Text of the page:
by Humphrey Bolton


SE0021 : Hebden Royd Bridleway 126 by Humphrey Bolton
The eastern section of the lane.
by Humphrey Bolton



New Road


SE0021 : Broad Fold, New Road, Mytholmroyd by Humphrey Bolton
New Road passes Broad Fold, which is Grade II listed. It is dated 1784, with initials H / R + M. The attached barn, now part of the house, was added in the mid-19C.


SE0021 : The eastern end of Hebden Royd FP 125 by Humphrey Bolton
This is where the footpath from Moorside Cottages and Dean Head meets New Road opposite the track to Round Hill and Slate Delfs Farm (built in 1839 according to Walsh) and Slate Delfs Hill. It crosses what is likely to have been the 'old road' that was replaced by New Road. The brownish patches on the hillside are where there was a small quarry.


SE0021 : Hebden Royd Footpath 125 by Humphrey Bolton
A footpath (Hebden Royd FP125) leaves the track on the left side. It is a short cut to the Water Stalls Road bridleway. The view of Round Hill above was taken from this path. On the left of this image there should be a stile at the top of a footpath from New Road (FP123), which is obstructed.


SE0021 : Recent agricultural building , New Road by Humphrey Bolton
This view is looking down onto a new agricultural building at the side of New Road. The large sheds behind are part of the Turkey Lodge site in SE0022.


SE0021 : Hebden Royd Footpath 125 by Humphrey Bolton
The right-of-way follows the wall to the corner by the bushes, and then the wall to the right, where it meets Bridleway 126.
by Humphrey Bolton


SE0021 : Hebden Royd Footpath 125 - eastern section by Humphrey Bolton
The section approaching Bridleway 126.
by Humphrey Bolton


SE0021 : Half Acre, off New Road by Humphrey Bolton
Back to new Road, Half Acre is on the left.


SE0021 : Driveway to Annibut Lee Farm by Humphrey Bolton
Next on the left is the driveway to Annibut Lee Farm, offering hotel accommodation for cats and dogs. The signpost is for is Hebden Royd FP123.


SE0021 : Obstructed right-of-way off New Road by Humphrey Bolton
On the other side of the road FP123 should continue up to Round Hill, but it is obstructed by a fence, and by a wall at the top as shown above.


SE0021 : Small building at the side of New Road  by Humphrey Bolton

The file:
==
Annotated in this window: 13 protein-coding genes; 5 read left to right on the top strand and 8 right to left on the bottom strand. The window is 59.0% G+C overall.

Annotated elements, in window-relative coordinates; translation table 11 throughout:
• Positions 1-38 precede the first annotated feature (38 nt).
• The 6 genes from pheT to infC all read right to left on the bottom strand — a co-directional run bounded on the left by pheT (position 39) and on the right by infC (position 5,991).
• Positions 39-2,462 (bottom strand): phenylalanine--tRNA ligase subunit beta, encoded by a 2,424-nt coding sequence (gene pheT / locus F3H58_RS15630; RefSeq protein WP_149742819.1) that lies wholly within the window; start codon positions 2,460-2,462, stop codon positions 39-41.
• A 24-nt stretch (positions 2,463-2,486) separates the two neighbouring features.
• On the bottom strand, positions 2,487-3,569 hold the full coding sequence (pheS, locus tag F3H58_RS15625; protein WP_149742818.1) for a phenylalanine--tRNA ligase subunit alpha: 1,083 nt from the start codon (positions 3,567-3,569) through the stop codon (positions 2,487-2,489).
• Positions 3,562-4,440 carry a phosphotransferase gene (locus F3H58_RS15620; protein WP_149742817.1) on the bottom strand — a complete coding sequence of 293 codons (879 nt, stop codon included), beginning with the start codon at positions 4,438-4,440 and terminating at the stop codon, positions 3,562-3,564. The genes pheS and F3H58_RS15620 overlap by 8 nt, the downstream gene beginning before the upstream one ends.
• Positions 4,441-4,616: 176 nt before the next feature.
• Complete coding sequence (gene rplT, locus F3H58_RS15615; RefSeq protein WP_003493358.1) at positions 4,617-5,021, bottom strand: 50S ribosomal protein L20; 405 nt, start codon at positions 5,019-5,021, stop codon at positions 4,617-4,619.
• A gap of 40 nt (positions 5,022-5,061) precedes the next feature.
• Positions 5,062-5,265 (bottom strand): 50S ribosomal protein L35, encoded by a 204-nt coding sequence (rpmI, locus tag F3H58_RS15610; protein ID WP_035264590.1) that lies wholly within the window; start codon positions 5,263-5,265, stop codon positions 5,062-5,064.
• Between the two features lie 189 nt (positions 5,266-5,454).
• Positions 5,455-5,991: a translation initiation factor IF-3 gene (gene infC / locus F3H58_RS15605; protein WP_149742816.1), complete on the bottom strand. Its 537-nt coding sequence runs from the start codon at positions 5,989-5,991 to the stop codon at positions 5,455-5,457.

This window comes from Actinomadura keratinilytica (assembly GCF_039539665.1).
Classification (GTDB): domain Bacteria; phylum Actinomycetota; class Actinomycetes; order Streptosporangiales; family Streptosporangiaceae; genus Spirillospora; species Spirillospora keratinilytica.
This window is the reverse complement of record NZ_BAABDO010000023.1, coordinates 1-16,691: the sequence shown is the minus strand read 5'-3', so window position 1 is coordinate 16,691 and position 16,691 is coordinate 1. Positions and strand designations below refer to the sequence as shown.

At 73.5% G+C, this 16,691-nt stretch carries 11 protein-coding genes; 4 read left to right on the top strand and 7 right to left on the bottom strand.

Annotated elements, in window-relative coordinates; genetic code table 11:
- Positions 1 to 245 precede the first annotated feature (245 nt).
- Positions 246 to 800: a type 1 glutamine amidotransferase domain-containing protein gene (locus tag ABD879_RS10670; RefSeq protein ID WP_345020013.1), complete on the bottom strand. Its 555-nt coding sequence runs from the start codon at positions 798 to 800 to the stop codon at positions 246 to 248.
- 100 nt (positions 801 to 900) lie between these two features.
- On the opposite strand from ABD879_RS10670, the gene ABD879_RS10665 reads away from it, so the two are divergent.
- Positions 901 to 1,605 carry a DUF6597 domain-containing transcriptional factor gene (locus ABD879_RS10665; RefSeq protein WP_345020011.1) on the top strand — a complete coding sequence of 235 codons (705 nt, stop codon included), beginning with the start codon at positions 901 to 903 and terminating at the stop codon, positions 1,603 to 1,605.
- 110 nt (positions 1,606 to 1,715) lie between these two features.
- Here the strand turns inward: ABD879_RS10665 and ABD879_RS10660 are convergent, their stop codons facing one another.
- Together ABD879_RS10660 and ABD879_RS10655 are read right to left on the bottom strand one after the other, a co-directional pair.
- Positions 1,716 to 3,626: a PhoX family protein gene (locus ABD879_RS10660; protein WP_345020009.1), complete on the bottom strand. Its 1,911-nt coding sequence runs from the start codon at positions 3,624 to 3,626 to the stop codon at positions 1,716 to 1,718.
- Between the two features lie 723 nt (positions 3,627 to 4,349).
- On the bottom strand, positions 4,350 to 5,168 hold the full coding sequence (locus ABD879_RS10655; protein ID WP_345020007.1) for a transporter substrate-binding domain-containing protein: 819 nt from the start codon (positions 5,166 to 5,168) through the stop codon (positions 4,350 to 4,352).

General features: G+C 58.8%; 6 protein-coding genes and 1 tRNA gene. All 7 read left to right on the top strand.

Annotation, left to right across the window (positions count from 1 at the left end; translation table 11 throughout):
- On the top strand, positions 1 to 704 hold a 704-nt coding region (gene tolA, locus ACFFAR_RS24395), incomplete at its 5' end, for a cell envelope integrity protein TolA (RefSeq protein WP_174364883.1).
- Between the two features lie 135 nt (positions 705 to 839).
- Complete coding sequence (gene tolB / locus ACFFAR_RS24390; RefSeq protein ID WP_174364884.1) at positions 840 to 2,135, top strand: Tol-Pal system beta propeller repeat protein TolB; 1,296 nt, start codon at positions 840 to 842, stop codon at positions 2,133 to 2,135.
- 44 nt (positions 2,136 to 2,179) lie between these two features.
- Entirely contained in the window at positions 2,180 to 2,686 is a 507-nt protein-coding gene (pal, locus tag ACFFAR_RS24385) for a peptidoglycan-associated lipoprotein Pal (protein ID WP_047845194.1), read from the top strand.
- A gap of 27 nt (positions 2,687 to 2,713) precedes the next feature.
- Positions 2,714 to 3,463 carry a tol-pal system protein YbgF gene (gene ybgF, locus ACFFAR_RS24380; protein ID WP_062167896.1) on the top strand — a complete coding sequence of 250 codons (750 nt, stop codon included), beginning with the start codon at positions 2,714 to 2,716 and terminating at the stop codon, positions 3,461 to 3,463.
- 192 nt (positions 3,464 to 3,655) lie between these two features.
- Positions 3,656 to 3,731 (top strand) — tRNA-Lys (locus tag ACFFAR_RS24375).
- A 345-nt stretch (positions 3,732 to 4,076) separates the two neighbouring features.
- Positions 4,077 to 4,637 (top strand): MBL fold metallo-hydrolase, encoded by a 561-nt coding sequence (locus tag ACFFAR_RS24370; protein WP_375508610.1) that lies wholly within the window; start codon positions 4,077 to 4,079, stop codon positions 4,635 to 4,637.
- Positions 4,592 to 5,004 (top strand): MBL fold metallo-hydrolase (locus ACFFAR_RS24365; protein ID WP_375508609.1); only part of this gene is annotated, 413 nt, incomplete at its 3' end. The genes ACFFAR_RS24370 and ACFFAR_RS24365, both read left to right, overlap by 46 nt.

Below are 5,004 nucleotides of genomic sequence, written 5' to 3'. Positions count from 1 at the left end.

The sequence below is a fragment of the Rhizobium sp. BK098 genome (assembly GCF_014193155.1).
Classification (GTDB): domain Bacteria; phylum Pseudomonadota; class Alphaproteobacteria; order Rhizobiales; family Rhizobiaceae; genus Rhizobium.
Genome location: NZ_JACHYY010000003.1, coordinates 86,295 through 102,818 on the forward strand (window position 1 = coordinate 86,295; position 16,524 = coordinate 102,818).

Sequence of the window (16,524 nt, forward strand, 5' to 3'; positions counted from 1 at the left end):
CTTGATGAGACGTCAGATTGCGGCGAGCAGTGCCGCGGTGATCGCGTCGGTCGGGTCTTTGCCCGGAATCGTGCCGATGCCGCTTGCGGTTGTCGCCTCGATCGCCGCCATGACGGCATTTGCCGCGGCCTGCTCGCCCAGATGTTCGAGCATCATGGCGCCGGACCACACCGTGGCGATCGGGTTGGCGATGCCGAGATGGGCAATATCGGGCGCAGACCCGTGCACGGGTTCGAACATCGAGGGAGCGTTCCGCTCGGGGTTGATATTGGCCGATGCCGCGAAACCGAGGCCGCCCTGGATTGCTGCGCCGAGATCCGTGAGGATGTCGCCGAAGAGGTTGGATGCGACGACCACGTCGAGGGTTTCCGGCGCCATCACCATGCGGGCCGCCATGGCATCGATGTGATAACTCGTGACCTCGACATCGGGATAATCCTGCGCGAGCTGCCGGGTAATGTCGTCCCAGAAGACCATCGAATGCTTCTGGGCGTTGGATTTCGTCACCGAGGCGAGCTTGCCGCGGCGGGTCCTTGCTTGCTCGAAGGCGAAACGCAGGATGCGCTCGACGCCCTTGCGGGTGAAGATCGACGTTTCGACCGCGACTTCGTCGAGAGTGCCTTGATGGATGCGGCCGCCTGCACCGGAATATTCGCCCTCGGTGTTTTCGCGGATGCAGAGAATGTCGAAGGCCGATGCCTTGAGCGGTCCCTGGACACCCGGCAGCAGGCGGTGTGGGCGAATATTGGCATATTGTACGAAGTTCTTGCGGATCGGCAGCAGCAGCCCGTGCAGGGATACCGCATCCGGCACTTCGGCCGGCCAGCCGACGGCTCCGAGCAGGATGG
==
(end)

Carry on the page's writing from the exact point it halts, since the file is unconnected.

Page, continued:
Buildings like this are often water pumping stations, but they generally have a notice on to say so. This one has a hydrant behind it.
by Humphrey Bolton



The Moorland

This is in the south-east corner of the square.

The Starfish decoy site

1:50,000 Modern Day Landranger(TM) Map © Crown Copyright
SE0021 : Starfish bombing decoy control bunker, Slate Delf Hill, Sowerby by Humphrey Bolton
A small building shown on the OS map is the remains of the Starfish decoy centre, constructed during the Second World War.


SE0021 : Starfish bombing decoy control bunker, Slate Delf Hill by Phil Champion
This was the operations bunker for a 'Starfish' decoy intended to draw German bombers away from their intended target, in this case the railway station and yard at Greetland. The decoy consisted of a double line of about a dozen flash pans, where oil would be burned to simulate incendiary bombs. There would also have been decoy lights and shadow buildings, possibly constructed using walling stone from alongside some of the enclosure period tracks in the area. The bunker consists of two rooms either side of a central entrance passage, defended by a high blast screen. The room on the right housed the generators. The control room was on the left, with a escape / observation hatch in the roof. The decoy itself was located to the south west in the area leading towards Great Manshead Hill.
by Phil Champion


SE0021 : Interior of bunker, Slate Delfs Hill by Mark Anderson
Looking W from the entrance corridor.
by Mark Anderson


Tracks

1:50,000 Modern Day Landranger(TM) Map © Crown Copyright
At the edge of the moorland there is a junction of five tracks.
SE0021 : Slate Delfs Hill by michael ely
This is the track running along the edge of the moorland to the NNE.


SE0021 : Bridleway at Slate Delfs Hill, Sowerby by Humphrey Bolton
This bridleway runs ENE to Nook Lane.


SE0021 : Calderdale Way, Slate Delf Hill by Nigel Homer
This bridleway runs SSE to Coal Gate Road; it is part of the Calderdale Way.


SE0021 : View southwest towards Great Manshead Hill from Slate Delfs Hill by Phil Champion
The track to the SW goes over Great Manshead Hill. It is part of the Calderdale Way


SE0021 : Sowerby Bridge Footpath 126, northern section by Humphrey Bolton
This is a strange path that loops around connecting the three straight bridleways that meet at Slate Delfs Hill.
by Humphrey Bolton


The track to the north goes past Slate Delfs down to New Road.

Quarries

SE0021 : Evidence of quarrying, Slate Delfs Hill by Phil Champion
There are pits like this one on the moorland, probably old shallow quarries.


Boundary stone

SE0021 : Boundary stone, Soyland by Humphrey Bolton
This is one of a series of similar stones on the boundary between Sowerby and Soyland, all inscribed 'S B'. I think 'B' must stand for boundary, as Sowerby Bridge Urban District did not include this territory until 1937 (it was initially confined to a small area by the river). These stones (see also SE0121 : Boundary stone, Flints and SE0121 : Boundary stone) look older than that. The 'S' is probably for Soyland as it is inscribed on the Soyland side.
by Humphrey Bolton



Links to old maps

Link to old OS six-inch maps on the Calderdale Council website. The maps available also include property-level OS mapping with rights-of-way.External link
Search for Sykes Gate. You can adjust the zoom level and change instantly between four editions of the OS six-inch map from 1851-5 to 1934-48.
Link to old OS 1:2500 mapsExternal link
Enter the square number, eg SE0021, for the area that you wish to see, then choose the map from the list on the left. Unless you pay a subscription the six-inch maps are shown at too small a scale to be legible, but the one level of zoom allowed for the 1:2500 maps of various dates is adequate.

Bibliography

Stephen Walsh, Cragg Vale, A Pennine Valley, Mytholmroyd 1993